issey miyake homme plissé knows how to party in the park
For the second consecutive season, Issey Miyake staged a fun-filled to showcase the energy and easy of its Homme Plissé line.
After last season saw it take over the Pompidou Centre with an energetic evening display of Daniel Ezralow-directed gymnastics, Issey Miyake Homme Plissé returned to the spring/summer 20 schedule by upping the ante. Channelling mindfulness in nature, the presentation quickly escalated into a party in the Place des Vosges gardens. Entitled Breathe, the Ezralow-directed presentation began with an homage to the Romantic-poet Victor Hugo who loved to walk the gardens with a gentle meander around the fountains but the pace soon shifted energies between a football kickabout, capoeira, breakdancing, more gymnastics, and finally a percussion troupe-soundtracked maypole dance that ended with guests, models and photographers all dancing together. It was fun and free, just like the easy uniform that is Homme Plissé.
Since Issey Miyake launched Homme Plissé as a men’s counterpart to Pleats Please in 2013, its intent has been to liberate the way we dress. Here, they liberated the way we watch a show. Much like Fendi and Louis Vuitton have offered this season, this was another hymn to the joys of the world we often pass without a second thought. Offering more than just product, this was an all-inclusive celebration of the everyday. Homme Plissé prides itself on being designed for all shapes, sizes, ages, and occasions. Here, in a pleated wardrobe filled with everything from simple suiting to kimono jackets, samurai shorts to bomber jackets and T-shirts -- in both a bold saturated palette and monochrome prints too -- Ezralow tested it for more occasions than we can recall. Some garments needs to be in motion to truly come alive and, having collaborated with Issey since the 90s, the LA-born choreographer knows just how to make Homme Plissé breathe.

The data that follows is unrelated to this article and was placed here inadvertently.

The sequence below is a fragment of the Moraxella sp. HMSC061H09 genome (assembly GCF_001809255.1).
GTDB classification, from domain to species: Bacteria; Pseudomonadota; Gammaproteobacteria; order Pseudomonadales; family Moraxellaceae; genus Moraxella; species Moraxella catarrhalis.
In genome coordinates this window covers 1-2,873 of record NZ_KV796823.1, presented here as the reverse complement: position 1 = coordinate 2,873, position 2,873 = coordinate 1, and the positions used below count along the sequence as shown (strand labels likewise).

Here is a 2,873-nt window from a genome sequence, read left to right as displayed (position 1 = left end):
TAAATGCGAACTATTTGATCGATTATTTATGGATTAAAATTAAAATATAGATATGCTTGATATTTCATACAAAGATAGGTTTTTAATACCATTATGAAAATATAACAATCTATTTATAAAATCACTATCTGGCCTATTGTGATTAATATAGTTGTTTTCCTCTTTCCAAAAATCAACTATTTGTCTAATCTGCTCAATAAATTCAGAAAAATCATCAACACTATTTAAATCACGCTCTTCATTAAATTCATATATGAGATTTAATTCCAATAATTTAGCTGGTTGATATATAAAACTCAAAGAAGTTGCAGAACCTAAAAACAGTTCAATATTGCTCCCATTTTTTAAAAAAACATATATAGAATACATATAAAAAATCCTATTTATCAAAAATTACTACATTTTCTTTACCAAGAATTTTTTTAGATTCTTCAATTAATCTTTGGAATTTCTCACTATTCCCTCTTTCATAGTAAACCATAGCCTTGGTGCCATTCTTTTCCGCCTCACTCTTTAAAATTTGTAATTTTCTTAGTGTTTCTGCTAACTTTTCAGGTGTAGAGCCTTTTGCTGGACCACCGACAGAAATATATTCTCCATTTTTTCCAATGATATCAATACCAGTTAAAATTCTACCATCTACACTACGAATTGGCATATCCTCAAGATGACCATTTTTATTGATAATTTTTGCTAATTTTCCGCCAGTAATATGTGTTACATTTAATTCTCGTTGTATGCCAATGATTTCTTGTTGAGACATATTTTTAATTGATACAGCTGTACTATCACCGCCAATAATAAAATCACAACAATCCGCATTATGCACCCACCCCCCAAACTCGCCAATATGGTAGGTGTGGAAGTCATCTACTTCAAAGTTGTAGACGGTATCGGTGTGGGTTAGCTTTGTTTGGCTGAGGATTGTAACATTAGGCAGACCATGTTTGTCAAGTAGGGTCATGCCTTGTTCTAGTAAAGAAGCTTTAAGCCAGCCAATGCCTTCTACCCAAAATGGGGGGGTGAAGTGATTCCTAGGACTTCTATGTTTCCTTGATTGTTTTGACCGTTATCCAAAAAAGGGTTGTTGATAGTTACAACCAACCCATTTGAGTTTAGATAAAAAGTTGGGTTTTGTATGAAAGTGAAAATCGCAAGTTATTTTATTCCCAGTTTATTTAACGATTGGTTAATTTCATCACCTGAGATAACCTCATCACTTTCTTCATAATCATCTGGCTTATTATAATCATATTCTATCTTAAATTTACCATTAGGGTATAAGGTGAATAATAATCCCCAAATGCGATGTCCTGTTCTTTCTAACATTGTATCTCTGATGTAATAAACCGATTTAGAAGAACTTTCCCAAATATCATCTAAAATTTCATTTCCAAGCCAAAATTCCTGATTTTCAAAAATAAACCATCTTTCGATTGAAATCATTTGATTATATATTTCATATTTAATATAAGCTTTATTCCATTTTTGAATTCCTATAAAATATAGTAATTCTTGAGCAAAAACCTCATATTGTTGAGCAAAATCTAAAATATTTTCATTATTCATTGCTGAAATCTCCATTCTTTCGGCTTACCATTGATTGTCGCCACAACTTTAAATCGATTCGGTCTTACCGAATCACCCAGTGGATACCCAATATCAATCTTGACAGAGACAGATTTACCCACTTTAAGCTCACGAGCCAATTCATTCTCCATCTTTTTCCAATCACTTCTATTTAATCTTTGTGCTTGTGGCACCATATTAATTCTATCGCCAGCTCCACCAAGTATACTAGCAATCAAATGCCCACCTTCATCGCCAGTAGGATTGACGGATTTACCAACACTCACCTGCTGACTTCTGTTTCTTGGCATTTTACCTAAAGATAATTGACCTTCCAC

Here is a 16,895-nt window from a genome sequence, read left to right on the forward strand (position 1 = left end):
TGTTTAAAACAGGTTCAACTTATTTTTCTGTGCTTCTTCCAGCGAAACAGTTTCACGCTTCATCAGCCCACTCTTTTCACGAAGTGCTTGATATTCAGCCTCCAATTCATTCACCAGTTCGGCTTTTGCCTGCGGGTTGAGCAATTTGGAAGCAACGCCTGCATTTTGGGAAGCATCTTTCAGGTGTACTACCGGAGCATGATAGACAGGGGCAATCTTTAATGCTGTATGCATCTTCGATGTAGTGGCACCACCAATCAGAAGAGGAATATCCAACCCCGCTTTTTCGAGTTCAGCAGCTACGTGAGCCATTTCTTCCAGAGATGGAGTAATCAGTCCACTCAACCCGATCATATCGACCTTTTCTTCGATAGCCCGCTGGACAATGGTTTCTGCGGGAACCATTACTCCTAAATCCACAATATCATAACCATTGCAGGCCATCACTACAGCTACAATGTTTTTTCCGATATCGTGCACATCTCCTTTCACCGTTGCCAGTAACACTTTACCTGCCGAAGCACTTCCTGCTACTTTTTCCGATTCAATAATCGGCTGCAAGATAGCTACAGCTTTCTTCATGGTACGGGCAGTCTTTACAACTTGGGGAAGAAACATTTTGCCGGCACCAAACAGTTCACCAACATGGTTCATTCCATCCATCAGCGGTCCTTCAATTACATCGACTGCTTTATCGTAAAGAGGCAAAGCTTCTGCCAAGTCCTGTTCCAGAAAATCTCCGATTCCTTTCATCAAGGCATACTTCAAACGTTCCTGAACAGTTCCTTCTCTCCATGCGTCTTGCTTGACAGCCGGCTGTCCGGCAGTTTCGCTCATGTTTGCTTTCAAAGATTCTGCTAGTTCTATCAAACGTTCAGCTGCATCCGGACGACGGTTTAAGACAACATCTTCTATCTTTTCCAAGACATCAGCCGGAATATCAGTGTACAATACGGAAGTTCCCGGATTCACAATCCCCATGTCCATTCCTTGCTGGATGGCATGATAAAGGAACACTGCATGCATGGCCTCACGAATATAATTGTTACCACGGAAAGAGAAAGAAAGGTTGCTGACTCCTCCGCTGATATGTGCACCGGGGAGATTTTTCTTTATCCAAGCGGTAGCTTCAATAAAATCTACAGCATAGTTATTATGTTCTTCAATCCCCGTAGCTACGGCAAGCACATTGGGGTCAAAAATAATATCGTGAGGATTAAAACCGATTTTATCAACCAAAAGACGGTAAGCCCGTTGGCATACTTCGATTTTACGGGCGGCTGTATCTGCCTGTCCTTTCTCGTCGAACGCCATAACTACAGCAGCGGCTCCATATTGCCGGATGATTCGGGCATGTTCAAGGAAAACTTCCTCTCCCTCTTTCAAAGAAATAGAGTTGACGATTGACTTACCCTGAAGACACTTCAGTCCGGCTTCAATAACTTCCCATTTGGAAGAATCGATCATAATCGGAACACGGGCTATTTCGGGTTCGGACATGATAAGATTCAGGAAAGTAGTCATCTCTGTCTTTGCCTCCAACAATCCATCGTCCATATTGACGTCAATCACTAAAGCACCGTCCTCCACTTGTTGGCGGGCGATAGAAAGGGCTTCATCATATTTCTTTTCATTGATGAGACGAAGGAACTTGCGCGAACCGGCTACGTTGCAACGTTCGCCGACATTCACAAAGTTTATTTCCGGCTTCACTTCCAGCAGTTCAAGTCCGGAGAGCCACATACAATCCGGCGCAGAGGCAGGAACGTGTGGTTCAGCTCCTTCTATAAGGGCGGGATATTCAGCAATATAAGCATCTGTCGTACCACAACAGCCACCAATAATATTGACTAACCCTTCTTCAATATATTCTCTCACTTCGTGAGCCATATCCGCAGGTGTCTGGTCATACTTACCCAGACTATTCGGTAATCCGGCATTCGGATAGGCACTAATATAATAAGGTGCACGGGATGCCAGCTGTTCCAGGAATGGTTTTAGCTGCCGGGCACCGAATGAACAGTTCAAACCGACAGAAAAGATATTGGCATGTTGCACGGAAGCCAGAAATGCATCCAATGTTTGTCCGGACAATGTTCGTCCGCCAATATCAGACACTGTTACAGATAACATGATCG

We should expect no less from the possibility-pushing, technology-driven mind of Issey Miyake. Developed from his 1988 research into pleating, these wrinkle-proof, quick-drying, low-maintenance garments are made from polyester and can be machine washed, rolled up in a suitcase and unpacked to look as crisp and as springy as they did when you packed them. As we travel from fashion capital to fashion capital, there’s a reason why this label is frequently appears on the frow. Here, as the Zalindê female percussion troupe played out, a cross-generational group of devoted Homme Plissé wearers mingled with the models. Issey would have been pleased.
Photography Mitchell Sams